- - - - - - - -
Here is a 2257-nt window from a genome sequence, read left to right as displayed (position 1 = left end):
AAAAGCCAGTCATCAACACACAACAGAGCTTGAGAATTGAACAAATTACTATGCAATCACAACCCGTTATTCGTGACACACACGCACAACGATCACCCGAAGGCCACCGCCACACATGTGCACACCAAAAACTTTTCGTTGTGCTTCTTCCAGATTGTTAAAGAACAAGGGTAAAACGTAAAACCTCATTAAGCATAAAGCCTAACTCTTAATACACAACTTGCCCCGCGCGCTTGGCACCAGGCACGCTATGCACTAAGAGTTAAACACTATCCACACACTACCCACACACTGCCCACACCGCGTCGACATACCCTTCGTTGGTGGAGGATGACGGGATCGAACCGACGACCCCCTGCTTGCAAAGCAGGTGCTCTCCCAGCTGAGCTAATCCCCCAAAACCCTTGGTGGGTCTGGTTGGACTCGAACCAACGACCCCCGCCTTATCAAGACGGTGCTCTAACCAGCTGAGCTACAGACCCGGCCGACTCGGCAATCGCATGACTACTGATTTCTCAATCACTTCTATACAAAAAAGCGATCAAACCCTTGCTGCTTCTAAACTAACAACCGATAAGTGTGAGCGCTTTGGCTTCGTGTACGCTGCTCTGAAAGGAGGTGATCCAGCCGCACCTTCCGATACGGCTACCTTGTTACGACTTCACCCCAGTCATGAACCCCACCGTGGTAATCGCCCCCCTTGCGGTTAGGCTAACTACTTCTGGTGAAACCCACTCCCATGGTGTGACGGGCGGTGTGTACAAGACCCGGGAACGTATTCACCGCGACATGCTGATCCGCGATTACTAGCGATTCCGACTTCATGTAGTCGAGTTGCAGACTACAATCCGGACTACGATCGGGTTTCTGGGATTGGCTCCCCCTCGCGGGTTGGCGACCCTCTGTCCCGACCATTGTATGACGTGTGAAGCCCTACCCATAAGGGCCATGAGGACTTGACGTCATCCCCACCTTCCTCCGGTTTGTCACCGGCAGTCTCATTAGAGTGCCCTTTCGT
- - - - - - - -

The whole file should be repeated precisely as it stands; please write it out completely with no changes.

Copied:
Here is a 2257-nt window from a genome sequence, read left to right as displayed (position 1 = left end):
AAAAGCCAGTCATCAACACACAACAGAGCTTGAGAATTGAACAAATTACTATGCAATCACAACCCGTTATTCGTGACACACACGCACAACGATCACCCGAAGGCCACCGCCACACATGTGCACACCAAAAACTTTTCGTTGTGCTTCTTCCAGATTGTTAAAGAACAAGGGTAAAACGTAAAACCTCATTAAGCATAAAGCCTAACTCTTAATACACAACTTGCCCCGCGCGCTTGGCACCAGGCACGCTATGCACTAAGAGTTAAACACTATCCACACACTACCCACACACTGCCCACACCGCGTCGACATACCCTTCGTTGGTGGAGGATGACGGGATCGAACCGACGACCCCCTGCTTGCAAAGCAGGTGCTCTCCCAGCTGAGCTAATCCCCCAAAACCCTTGGTGGGTCTGGTTGGACTCGAACCAACGACCCCCGCCTTATCAAGACGGTGCTCTAACCAGCTGAGCTACAGACCCGGCCGACTCGGCAATCGCATGACTACTGATTTCTCAATCACTTCTATACAAAAAAGCGATCAAACCCTTGCTGCTTCTAAACTAACAACCGATAAGTGTGAGCGCTTTGGCTTCGTGTACGCTGCTCTGAAAGGAGGTGATCCAGCCGCACCTTCCGATACGGCTACCTTGTTACGACTTCACCCCAGTCATGAACCCCACCGTGGTAATCGCCCCCCTTGCGGTTAGGCTAACTACTTCTGGTGAAACCCACTCCCATGGTGTGACGGGCGGTGTGTACAAGACCCGGGAACGTATTCACCGCGACATGCTGATCCGCGATTACTAGCGATTCCGACTTCATGTAGTCGAGTTGCAGACTACAATCCGGACTACGATCGGGTTTCTGGGATTGGCTCCCCCTCGCGGGTTGGCGACCCTCTGTCCCGACCATTGTATGACGTGTGAAGCCCTACCCATAAGGGCCATGAGGACTTGACGTCATCCCCACCTTCCTCCGGTTTGTCACCGGCAGTCTCATTAGAGTGCCCTTTCGT